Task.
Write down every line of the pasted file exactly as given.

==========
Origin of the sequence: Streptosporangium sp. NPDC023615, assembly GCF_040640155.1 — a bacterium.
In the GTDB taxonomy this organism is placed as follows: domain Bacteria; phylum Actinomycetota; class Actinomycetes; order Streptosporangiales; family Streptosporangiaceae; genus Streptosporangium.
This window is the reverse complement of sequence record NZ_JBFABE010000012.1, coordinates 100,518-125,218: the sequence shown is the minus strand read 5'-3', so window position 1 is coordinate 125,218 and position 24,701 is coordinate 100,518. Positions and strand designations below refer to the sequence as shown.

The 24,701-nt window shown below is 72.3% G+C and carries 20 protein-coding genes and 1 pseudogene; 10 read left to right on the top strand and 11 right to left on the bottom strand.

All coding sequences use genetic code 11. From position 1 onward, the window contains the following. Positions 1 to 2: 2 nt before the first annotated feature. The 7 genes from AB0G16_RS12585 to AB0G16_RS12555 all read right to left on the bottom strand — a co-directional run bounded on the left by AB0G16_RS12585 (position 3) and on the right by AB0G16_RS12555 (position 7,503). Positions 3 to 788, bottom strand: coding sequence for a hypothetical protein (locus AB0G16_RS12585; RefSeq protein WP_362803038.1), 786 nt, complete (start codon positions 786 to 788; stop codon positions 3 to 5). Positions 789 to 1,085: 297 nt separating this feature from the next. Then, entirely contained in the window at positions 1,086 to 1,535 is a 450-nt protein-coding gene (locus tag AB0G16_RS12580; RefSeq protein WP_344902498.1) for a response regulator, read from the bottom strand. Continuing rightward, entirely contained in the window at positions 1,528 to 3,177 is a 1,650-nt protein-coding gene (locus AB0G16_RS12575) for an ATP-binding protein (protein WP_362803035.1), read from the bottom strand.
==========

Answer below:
Origin of the sequence: Streptosporangium sp. NPDC023615, assembly GCF_040640155.1 — a bacterium.
In the GTDB taxonomy this organism is placed as follows: domain Bacteria; phylum Actinomycetota; class Actinomycetes; order Streptosporangiales; family Streptosporangiaceae; genus Streptosporangium.
This window is the reverse complement of sequence record NZ_JBFABE010000012.1, coordinates 100,518-125,218: the sequence shown is the minus strand read 5'-3', so window position 1 is coordinate 125,218 and position 24,701 is coordinate 100,518. Positions and strand designations below refer to the sequence as shown.

The 24,701-nt window shown below is 72.3% G+C and carries 20 protein-coding genes and 1 pseudogene; 10 read left to right on the top strand and 11 right to left on the bottom strand.

All coding sequences use genetic code 11. From position 1 onward, the window contains the following. Positions 1 to 2: 2 nt before the first annotated feature. The 7 genes from AB0G16_RS12585 to AB0G16_RS12555 all read right to left on the bottom strand — a co-directional run bounded on the left by AB0G16_RS12585 (position 3) and on the right by AB0G16_RS12555 (position 7,503). Positions 3 to 788, bottom strand: coding sequence for a hypothetical protein (locus AB0G16_RS12585; RefSeq protein WP_362803038.1), 786 nt, complete (start codon positions 786 to 788; stop codon positions 3 to 5). Positions 789 to 1,085: 297 nt separating this feature from the next. Then, entirely contained in the window at positions 1,086 to 1,535 is a 450-nt protein-coding gene (locus tag AB0G16_RS12580; RefSeq protein WP_344902498.1) for a response regulator, read from the bottom strand. Continuing rightward, entirely contained in the window at positions 1,528 to 3,177 is a 1,650-nt protein-coding gene (locus AB0G16_RS12575) for an ATP-binding protein (protein WP_362803035.1), read from the bottom strand.